Undoing shoulds:

Benefits, costs, possibilities, and risks

These are the fundamentals to use to balance

and make our choices in life, not whether or not something is "good or bad, right or wrong"

or any other HOGAB construct.

How to assess the value of choices or potential choices

Every choice includes benefits, costs, possibilities (the odds of future benefits), and risks (the odds of future costs). Short-term and long-term. For you and for others. The best of all possible worlds for each one of us to guide our choices based upon these assessments, using the best tools available to integrate the short-term with the long-term, as well integrating the impact on both ourselves and on others.

Who gets the benefits

Benefits, costs, possibilities, and risks accrue to individuals. If we say that some new condition (example: a lower price on tomatoes) provides a benefit to a group of people, it is only accurate to the extent that we are talking about tomato buyers (assuming they prefer lower prices) and that the same condition could create a cost for some tomato farmers or sellers who are forced out of business (or have to cut corners). Also, it’s very important to distinguish short-term benefits, costs, possibilities, and risks from longer-term ones. Example: if I snort cocaine, I will likely enjoy strong short-term benefits of feeling great. But the long-term costs could be huge. Or, about-face, if I accept the shorter-term discomfort (costs) associated with eating more raw green vegetables, I may be more likely to enjoy the longer-term happiness associated with having more energy and being healthier (benefits).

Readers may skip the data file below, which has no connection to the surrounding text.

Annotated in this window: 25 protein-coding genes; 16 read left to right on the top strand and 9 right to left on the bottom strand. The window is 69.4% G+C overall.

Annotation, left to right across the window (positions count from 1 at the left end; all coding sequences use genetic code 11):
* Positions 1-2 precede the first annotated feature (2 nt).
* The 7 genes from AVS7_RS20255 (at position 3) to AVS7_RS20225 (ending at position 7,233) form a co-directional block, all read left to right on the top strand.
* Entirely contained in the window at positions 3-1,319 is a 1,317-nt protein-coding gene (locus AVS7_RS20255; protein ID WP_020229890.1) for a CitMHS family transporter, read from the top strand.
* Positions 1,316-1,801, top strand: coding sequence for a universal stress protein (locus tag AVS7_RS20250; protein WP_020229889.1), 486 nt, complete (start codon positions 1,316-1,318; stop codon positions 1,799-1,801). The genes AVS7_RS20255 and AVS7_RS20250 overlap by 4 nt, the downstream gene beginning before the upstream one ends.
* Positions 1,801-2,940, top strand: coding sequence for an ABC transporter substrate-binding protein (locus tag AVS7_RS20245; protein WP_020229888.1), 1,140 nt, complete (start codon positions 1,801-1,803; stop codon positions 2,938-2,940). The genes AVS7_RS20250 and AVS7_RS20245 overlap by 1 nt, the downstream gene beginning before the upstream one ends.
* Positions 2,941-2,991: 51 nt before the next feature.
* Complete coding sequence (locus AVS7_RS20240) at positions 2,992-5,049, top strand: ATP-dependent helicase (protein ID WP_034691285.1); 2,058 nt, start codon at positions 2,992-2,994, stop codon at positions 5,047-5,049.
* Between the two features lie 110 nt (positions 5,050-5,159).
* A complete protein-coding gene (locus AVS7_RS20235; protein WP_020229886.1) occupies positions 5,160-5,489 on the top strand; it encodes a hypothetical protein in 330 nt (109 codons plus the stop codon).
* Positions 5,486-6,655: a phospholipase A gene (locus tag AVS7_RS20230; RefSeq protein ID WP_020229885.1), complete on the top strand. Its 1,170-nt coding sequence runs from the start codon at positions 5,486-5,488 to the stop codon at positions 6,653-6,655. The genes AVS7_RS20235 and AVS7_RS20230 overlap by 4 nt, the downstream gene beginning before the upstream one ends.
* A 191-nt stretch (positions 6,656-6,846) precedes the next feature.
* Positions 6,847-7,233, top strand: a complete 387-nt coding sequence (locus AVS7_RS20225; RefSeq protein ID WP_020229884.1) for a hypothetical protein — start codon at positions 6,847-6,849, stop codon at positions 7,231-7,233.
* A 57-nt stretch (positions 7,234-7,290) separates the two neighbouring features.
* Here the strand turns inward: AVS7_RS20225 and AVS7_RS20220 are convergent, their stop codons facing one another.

Creating Now-Next integrity


The major issue that confronts creating Now-Next integrity is the seeming conflicts that often occurs between shorter-term benefits, costs, possibilities, and risks and those that are longer-term. The NNI toolkit is your go-to resource for resolving these conflicts and creating Now-Next integrity.

Creating Oneself-Others integrity


The major issue we encounter when creating Oneself-Others integrity is the often occurring conflict between increasing benefits and reducing costs for myself vs. increasing benefits and reducing costs for others. Example: the benefit for me of taking a nap in the afternoon vs. the cost to others that I won’t be available during my nap to do what they may want or need of me. The OOI toolkit is your go-to resource for resolving these conflicts and creating Oneself-Others integrity.

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